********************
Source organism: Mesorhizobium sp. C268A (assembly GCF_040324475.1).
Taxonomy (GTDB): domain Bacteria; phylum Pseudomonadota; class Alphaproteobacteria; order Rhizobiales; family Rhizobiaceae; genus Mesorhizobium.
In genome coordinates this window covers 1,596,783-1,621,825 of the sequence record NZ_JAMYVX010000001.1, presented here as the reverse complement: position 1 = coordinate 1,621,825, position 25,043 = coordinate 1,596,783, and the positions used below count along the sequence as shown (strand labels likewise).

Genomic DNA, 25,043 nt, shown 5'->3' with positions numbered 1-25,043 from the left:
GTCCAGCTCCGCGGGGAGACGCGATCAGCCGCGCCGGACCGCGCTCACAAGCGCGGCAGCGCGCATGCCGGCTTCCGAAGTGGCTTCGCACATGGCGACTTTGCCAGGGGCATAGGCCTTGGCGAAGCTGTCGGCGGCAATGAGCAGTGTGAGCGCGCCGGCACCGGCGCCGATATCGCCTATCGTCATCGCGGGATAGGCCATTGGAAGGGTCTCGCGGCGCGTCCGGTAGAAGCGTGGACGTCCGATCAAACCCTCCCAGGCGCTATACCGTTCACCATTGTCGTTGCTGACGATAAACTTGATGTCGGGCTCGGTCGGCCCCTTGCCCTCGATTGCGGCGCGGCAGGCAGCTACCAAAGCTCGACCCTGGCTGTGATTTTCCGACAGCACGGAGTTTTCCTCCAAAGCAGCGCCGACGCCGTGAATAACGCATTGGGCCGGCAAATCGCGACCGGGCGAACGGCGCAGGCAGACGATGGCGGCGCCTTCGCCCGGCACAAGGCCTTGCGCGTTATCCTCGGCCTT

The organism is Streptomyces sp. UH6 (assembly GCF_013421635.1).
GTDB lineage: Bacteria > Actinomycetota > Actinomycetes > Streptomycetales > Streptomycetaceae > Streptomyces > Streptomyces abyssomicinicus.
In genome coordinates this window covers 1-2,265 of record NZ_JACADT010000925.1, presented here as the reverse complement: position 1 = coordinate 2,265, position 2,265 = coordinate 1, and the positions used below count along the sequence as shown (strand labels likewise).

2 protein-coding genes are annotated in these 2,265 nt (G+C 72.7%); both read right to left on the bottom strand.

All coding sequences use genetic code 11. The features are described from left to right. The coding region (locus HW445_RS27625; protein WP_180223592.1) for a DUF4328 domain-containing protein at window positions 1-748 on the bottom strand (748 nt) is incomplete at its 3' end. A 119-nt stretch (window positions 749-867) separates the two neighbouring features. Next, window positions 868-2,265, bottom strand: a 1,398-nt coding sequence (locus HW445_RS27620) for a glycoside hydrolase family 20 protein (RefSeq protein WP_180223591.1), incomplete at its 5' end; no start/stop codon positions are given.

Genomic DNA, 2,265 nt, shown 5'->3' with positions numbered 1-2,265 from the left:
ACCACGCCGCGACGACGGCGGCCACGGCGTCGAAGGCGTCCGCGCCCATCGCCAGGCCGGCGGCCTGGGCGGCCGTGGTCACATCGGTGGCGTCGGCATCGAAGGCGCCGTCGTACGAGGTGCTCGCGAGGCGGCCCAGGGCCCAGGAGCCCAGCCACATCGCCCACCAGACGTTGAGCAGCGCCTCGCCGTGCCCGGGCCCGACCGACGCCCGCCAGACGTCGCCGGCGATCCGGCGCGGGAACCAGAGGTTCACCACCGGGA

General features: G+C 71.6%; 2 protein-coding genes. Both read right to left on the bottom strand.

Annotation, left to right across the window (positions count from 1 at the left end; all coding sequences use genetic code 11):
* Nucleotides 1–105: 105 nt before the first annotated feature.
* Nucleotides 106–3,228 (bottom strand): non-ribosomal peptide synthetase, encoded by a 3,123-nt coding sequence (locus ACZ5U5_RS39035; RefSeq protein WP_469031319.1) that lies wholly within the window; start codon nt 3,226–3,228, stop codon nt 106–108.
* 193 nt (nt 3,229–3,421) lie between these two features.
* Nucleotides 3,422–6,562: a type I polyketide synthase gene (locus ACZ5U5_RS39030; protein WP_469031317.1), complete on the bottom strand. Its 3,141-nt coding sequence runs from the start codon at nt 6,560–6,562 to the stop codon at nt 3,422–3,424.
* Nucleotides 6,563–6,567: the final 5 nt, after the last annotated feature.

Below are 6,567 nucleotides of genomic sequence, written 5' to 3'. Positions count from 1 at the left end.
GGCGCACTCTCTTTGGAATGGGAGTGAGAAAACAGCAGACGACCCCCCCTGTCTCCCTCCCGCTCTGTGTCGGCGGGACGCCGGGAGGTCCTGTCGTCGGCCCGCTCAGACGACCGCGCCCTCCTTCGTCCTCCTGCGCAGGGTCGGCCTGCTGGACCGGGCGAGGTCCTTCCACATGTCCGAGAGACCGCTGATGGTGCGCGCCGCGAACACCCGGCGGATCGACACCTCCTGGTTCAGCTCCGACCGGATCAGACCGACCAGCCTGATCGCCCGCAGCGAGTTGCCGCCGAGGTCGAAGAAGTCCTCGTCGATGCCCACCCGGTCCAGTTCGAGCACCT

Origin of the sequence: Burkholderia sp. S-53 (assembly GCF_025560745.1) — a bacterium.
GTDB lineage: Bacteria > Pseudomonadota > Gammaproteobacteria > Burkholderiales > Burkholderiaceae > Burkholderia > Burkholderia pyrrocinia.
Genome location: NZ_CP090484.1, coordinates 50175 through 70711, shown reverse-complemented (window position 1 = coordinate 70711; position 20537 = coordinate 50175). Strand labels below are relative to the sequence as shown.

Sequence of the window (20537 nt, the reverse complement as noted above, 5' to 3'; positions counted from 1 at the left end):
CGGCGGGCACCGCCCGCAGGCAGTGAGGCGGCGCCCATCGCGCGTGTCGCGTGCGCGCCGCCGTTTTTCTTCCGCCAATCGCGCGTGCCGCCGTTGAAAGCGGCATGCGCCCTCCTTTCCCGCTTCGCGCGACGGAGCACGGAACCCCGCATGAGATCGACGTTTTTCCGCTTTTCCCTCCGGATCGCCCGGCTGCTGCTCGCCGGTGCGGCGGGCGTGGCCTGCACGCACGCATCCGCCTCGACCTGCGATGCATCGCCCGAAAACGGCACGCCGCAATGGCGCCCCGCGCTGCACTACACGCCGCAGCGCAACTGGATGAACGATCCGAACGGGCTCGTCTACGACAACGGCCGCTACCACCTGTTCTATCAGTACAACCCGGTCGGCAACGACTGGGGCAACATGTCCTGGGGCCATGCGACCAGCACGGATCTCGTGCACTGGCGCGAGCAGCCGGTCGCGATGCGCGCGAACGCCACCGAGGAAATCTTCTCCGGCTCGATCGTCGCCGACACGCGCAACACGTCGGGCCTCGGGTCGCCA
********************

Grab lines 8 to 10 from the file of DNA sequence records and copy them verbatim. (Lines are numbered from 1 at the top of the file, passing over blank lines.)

In genome coordinates this window covers 1-2,265 of record NZ_JACADT010000925.1, presented here as the reverse complement: position 1 = coordinate 2,265, position 2,265 = coordinate 1, and the positions used below count along the sequence as shown (strand labels likewise).

2 protein-coding genes are annotated in these 2,265 nt (G+C 72.7%); both read right to left on the bottom strand.

All coding sequences use genetic code 11. The features are described from left to right. The coding region (locus HW445_RS27625; protein WP_180223592.1) for a DUF4328 domain-containing protein at window positions 1-748 on the bottom strand (748 nt) is incomplete at its 3' end. A 119-nt stretch (window positions 749-867) separates the two neighbouring features. Next, window positions 868-2,265, bottom strand: a 1,398-nt coding sequence (locus HW445_RS27620) for a glycoside hydrolase family 20 protein (RefSeq protein WP_180223591.1), incomplete at its 5' end; no start/stop codon positions are given.